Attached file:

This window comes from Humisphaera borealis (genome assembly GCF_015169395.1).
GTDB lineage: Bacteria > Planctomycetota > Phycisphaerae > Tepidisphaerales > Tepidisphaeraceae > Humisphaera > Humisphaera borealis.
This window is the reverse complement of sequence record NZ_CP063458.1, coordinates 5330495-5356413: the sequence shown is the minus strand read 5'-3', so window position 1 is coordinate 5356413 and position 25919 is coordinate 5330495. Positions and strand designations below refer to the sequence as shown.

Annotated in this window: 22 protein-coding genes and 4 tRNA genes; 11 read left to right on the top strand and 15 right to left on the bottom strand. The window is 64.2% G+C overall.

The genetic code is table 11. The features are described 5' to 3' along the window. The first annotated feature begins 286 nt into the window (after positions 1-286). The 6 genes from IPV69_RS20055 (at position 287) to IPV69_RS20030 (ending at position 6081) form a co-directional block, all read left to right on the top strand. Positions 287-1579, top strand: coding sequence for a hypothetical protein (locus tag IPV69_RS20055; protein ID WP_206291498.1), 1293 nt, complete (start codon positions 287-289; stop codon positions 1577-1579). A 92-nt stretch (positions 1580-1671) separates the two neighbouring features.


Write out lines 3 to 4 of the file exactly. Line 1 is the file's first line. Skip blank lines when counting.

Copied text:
This window is the reverse complement of sequence record NZ_CP063458.1, coordinates 5330495-5356413: the sequence shown is the minus strand read 5'-3', so window position 1 is coordinate 5356413 and position 25919 is coordinate 5330495. Positions and strand designations below refer to the sequence as shown.

Annotated in this window: 22 protein-coding genes and 4 tRNA genes; 11 read left to right on the top strand and 15 right to left on the bottom strand. The window is 64.2% G+C overall.